FIG. 5 is a schematic diagram of the complete distributed amplifier circuit. The input stage or front end 250 receives differential input signals at input terminals 14 and 16. The differential output of the front end at lines 76,78 is distributed to the input terminals of the distributed amplifier stages 260,270,280,290 and 300 on transmission line 81,80. The differential output of each distributed amplifier is supplied to output transmission lines 87,89. Inductors 84,86 appear between each stage as also shown in FIG. 3.

As shown in FIG. 5, the input transmission lines 80,81 are terminated by resistors 232,234. Vset1 and Vset2 lines 236,238 are a.c. terminated by resistor/capacitor networks 242,244 and 246,248 respectively. Output transmission lines 87,89 are pulled up to Vcc with an on-chip decoupling network comprising resistors 252,254,256,258 and capacitor 262.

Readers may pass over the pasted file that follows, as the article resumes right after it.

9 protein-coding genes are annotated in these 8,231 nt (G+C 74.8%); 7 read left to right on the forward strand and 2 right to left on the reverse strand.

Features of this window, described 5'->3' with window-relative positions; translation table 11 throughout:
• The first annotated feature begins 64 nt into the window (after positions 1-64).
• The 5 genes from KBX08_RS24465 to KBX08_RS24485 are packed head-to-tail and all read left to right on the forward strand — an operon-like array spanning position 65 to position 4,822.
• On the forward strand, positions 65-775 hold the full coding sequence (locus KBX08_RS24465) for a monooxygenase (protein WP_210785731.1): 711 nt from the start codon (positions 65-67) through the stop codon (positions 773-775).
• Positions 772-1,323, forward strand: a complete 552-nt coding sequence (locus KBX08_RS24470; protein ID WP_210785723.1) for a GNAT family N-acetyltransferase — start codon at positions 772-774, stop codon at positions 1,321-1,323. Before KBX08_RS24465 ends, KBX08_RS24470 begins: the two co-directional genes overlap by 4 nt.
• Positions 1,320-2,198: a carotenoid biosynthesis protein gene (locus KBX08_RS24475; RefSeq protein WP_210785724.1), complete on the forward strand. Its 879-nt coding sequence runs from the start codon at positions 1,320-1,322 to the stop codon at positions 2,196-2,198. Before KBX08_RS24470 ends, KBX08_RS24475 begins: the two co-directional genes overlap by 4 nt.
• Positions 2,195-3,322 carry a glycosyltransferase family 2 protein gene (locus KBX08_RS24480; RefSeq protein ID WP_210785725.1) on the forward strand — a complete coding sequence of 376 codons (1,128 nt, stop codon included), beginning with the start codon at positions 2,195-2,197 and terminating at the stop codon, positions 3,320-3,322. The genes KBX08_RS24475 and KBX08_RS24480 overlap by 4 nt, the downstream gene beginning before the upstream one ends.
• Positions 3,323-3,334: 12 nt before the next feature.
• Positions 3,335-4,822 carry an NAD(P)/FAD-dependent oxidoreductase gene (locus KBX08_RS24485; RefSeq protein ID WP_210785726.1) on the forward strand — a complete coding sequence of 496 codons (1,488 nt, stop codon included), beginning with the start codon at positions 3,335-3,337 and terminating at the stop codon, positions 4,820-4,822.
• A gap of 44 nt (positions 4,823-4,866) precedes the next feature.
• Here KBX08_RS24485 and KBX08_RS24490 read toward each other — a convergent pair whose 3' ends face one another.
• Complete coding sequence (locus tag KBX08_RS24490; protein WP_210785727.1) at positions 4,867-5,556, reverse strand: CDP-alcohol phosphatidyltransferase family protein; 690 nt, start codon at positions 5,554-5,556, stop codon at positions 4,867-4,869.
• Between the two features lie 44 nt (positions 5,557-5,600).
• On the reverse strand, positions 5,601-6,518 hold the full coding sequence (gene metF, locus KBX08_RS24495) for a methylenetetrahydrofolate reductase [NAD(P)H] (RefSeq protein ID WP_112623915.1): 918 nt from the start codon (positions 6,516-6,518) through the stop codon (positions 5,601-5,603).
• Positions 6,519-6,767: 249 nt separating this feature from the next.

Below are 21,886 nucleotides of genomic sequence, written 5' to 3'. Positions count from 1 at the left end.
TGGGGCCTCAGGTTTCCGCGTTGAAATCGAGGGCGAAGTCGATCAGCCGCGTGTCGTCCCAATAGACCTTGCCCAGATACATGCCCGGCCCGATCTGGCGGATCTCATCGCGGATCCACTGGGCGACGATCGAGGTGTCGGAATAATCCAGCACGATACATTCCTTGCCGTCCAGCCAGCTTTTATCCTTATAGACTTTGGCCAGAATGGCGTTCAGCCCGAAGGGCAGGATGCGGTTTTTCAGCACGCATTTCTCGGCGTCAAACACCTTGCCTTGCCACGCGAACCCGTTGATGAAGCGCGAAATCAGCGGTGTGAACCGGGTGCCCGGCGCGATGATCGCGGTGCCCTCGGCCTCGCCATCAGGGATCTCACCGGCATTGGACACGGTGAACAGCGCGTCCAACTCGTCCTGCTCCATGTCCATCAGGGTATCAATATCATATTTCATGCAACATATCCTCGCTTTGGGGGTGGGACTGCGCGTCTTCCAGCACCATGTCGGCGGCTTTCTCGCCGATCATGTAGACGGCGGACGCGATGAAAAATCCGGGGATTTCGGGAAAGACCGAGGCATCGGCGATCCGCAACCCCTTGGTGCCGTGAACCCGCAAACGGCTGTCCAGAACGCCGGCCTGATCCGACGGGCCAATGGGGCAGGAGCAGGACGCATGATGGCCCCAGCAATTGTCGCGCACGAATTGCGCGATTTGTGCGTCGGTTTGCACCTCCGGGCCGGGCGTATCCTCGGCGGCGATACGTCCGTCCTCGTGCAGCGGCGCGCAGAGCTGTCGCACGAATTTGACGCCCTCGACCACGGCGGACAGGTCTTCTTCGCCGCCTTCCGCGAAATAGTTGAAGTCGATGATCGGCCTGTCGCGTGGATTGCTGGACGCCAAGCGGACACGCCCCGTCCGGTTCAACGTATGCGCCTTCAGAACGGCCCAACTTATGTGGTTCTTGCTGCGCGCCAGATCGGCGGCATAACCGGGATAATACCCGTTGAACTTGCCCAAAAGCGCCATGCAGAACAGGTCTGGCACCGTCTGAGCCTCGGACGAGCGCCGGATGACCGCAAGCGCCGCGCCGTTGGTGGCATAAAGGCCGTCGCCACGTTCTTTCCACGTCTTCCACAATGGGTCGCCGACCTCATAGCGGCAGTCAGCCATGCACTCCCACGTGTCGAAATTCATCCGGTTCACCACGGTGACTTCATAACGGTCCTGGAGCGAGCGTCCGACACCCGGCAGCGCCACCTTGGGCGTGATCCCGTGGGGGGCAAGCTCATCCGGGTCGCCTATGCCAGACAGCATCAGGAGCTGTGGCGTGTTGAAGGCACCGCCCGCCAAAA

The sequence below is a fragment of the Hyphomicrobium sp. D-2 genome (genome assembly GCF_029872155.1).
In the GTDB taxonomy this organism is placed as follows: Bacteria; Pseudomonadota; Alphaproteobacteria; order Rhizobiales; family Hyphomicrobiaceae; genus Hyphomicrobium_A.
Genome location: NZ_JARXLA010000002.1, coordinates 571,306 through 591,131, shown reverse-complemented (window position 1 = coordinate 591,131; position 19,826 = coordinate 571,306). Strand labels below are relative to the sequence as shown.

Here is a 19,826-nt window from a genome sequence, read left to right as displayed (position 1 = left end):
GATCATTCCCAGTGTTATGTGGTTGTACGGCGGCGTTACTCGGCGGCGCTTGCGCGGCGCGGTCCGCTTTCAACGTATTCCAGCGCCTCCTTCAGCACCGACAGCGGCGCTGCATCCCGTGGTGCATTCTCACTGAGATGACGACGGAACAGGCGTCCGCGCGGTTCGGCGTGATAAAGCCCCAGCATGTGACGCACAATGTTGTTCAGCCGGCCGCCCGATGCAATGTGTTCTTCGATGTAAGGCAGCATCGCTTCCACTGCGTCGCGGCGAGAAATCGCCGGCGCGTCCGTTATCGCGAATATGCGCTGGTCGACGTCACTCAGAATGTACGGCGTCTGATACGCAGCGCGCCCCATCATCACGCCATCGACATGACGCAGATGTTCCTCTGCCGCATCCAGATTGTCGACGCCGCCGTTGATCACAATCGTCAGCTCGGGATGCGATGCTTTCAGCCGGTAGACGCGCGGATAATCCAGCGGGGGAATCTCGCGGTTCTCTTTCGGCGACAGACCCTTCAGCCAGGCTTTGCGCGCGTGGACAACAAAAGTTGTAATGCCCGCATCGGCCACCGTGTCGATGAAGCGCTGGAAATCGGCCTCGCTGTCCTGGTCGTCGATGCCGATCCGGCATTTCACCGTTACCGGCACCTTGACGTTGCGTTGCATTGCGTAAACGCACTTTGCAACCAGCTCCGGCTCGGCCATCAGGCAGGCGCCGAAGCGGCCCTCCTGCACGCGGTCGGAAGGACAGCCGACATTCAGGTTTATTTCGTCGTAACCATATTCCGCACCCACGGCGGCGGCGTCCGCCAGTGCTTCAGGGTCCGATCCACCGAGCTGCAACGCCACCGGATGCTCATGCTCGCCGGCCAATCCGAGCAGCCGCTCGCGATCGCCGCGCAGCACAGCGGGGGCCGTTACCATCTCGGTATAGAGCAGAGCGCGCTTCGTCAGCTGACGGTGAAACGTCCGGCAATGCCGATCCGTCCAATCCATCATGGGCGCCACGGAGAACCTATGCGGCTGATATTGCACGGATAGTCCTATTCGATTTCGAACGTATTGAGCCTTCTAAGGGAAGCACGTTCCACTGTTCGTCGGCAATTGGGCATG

The I.C. is insensitive to power and ground wirebond parasitics even though vias are absent in the HBT process. This is due no the mirror symmetry of the layout which can only be done in a fully-differential design. Most locally generated noise currents are designed to sum and cancel at the spot where they emerge, so that noise current does not propagate through the layout and interfere with other parts of the circuit. The I.C. is also insensitive to power supply variations because of the differential structure.

Although a particular embodiment of the invention has been described and illustrated, it will be apparent to one skilled in the art that various modifications and alternatives can be introduced to the basic concept. It is intended that such modifications and alternatives will be encompassed in the appended claims.